Yet many Muslim intellectuals contest that the punishment of apostates has a foundation in the Koran and emphasise that behind the accusations is concealed a desire to get rid of difficult political or intellectual opponents. In this sense, the contemporary debate on apostasy is to be placed within the travails of contemporary Islam which for decades has had to deal with the increasing influence of fundamentalist currents and negative shifts in the direction of terrorism. A documented picture of this debate is offered by the Jesuit Samir Khalil Samir in the preface to the volume I cristiani venuti dall'Islam. Storie di Musulmani convertiti by Giorgio Paolucci and Camille Eid. The phenomenon of conversions from Islam, which has been almost completely ignored by the mass media, is examined in this work in detail: an analysis of the juridical situation of apostasy in the various Islamic countries is accompanied by numerous testimonies gathered in Italy and the world which undermine the common view that Islam is an immutable and impermeable monolithic bloc. The fascination that the Christian Event has exercised for two thousand years in every latitude even penetrates the hearts of a large number of people who grow up within the Muslim tradition and leads them to address the 'provocation' of God made man and companion of humanity. And it thus happens, as some converts relate in the pages of this book, that baptism becomes the completion of the search for Mystery and at the same time a 'new beginning'.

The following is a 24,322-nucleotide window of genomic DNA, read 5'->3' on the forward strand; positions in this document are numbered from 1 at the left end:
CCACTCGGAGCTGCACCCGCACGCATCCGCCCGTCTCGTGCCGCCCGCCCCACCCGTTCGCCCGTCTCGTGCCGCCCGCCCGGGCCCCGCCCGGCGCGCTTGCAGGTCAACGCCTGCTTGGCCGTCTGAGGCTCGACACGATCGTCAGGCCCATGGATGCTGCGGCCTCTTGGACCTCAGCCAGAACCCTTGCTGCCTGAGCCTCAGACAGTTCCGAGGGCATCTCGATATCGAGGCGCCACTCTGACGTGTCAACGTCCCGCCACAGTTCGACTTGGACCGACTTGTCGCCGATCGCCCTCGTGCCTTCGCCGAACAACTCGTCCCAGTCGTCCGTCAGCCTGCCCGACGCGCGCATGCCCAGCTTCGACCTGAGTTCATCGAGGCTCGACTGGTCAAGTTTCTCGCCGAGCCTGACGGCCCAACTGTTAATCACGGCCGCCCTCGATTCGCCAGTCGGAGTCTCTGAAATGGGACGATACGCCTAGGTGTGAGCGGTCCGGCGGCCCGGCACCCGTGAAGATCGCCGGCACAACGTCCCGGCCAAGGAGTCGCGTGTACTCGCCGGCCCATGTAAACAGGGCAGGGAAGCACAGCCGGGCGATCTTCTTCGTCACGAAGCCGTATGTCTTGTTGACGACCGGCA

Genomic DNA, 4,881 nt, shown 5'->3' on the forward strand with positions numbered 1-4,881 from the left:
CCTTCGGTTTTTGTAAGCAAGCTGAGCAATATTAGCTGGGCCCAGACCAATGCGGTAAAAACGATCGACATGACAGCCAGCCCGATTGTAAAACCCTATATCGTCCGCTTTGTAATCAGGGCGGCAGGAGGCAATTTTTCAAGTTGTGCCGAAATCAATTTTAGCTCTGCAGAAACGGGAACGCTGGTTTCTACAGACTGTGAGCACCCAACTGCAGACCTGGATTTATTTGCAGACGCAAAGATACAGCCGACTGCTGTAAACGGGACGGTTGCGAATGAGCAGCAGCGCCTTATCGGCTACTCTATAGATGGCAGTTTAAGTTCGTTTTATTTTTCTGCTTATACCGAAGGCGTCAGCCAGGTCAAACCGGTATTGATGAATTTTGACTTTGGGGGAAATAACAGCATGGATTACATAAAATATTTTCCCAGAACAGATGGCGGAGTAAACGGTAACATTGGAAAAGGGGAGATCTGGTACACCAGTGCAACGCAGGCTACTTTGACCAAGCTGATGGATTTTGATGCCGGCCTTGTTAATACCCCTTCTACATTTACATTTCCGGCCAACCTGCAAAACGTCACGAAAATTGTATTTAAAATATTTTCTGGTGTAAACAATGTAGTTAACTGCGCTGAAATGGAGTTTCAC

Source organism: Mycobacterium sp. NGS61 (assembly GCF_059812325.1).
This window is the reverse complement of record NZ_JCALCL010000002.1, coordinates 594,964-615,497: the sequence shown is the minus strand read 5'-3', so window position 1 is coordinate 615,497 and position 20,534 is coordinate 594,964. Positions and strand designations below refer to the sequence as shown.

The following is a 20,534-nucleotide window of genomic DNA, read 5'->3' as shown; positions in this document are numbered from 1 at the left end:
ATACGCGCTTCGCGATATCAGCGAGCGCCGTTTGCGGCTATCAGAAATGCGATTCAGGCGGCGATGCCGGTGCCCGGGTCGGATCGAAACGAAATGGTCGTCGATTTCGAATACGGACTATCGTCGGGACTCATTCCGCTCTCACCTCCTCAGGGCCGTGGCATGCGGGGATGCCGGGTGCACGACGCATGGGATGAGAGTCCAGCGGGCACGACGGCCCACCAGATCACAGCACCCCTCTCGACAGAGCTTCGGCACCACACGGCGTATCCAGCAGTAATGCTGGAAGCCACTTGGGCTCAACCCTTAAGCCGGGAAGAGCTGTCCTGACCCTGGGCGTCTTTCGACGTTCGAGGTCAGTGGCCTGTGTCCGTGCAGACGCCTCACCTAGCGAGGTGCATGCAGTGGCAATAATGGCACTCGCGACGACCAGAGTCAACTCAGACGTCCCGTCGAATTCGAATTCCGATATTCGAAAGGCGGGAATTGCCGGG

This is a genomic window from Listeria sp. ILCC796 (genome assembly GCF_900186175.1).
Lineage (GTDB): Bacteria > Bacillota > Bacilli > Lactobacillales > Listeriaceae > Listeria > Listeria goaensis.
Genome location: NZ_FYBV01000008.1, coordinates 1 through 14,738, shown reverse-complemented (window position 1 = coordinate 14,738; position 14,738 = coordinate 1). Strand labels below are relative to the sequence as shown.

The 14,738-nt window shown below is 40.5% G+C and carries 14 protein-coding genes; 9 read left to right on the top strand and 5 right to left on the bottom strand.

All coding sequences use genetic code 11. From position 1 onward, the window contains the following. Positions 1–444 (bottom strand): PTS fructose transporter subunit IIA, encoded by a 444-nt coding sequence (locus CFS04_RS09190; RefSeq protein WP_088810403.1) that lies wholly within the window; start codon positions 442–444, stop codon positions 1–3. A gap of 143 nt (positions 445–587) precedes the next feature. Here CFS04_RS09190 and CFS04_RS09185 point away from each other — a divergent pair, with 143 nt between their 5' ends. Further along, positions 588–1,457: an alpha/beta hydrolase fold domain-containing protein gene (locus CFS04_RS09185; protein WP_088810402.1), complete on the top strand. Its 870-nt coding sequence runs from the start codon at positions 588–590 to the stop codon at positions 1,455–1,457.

This volume is an original contribution to the debate on religious freedom and throws light on a very widespread reality but a reality that is little known about, not least because of the situation of semi-secrecy in which many 'neo-Christians' are forced to live. And in its analysis it helps us to understand how much still has to be done before there is a full application of article 18 of the Universal Declaration of Human Rights: 'Everyone has the right to freedom of thought, conscience and religion; this right includes freedom to change his religion or belief, and freedom, either alone or in community with others and in public or private, to manifest his religion or belief in teaching, practice, worship and observance'.